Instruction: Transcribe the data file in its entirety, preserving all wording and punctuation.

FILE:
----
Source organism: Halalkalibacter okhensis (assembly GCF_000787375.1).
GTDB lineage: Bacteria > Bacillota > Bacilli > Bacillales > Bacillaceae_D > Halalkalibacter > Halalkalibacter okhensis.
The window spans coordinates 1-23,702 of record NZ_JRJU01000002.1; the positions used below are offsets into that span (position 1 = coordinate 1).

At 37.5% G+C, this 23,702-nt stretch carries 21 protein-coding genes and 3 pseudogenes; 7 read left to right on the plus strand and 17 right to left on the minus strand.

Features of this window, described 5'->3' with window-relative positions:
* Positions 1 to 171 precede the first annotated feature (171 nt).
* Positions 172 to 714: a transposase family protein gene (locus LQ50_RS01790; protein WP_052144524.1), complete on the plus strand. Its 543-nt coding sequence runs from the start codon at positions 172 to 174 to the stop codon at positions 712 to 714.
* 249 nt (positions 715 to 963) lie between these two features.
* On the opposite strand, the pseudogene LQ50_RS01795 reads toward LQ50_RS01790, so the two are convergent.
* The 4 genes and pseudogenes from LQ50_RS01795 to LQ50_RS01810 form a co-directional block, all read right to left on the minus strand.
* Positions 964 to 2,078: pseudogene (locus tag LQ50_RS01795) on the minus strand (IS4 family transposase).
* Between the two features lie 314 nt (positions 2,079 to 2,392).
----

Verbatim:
Source organism: Halalkalibacter okhensis (assembly GCF_000787375.1).
GTDB lineage: Bacteria > Bacillota > Bacilli > Bacillales > Bacillaceae_D > Halalkalibacter > Halalkalibacter okhensis.
The window spans coordinates 1-23,702 of record NZ_JRJU01000002.1; the positions used below are offsets into that span (position 1 = coordinate 1).

At 37.5% G+C, this 23,702-nt stretch carries 21 protein-coding genes and 3 pseudogenes; 7 read left to right on the plus strand and 17 right to left on the minus strand.

Features of this window, described 5'->3' with window-relative positions:
* Positions 1 to 171 precede the first annotated feature (171 nt).
* Positions 172 to 714: a transposase family protein gene (locus LQ50_RS01790; protein WP_052144524.1), complete on the plus strand. Its 543-nt coding sequence runs from the start codon at positions 172 to 174 to the stop codon at positions 712 to 714.
* 249 nt (positions 715 to 963) lie between these two features.
* On the opposite strand, the pseudogene LQ50_RS01795 reads toward LQ50_RS01790, so the two are convergent.
* The 4 genes and pseudogenes from LQ50_RS01795 to LQ50_RS01810 form a co-directional block, all read right to left on the minus strand.
* Positions 964 to 2,078: pseudogene (locus tag LQ50_RS01795) on the minus strand (IS4 family transposase).
* Between the two features lie 314 nt (positions 2,079 to 2,392).